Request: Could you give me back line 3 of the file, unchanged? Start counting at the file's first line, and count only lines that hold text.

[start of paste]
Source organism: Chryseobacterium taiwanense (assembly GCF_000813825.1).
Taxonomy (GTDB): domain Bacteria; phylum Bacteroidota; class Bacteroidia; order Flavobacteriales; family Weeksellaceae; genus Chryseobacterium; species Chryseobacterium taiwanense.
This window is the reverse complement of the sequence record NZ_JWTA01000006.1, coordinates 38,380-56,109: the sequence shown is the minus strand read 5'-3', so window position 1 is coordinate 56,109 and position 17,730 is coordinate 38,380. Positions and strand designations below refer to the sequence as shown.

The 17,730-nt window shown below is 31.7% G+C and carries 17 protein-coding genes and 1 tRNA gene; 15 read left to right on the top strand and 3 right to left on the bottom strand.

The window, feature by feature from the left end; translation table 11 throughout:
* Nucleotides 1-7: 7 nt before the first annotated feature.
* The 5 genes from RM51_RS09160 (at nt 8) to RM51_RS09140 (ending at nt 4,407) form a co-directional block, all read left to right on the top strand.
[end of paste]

This window is the reverse complement of the sequence record NZ_JWTA01000006.1, coordinates 38,380-56,109: the sequence shown is the minus strand read 5'-3', so window position 1 is coordinate 56,109 and position 17,730 is coordinate 38,380. Positions and strand designations below refer to the sequence as shown.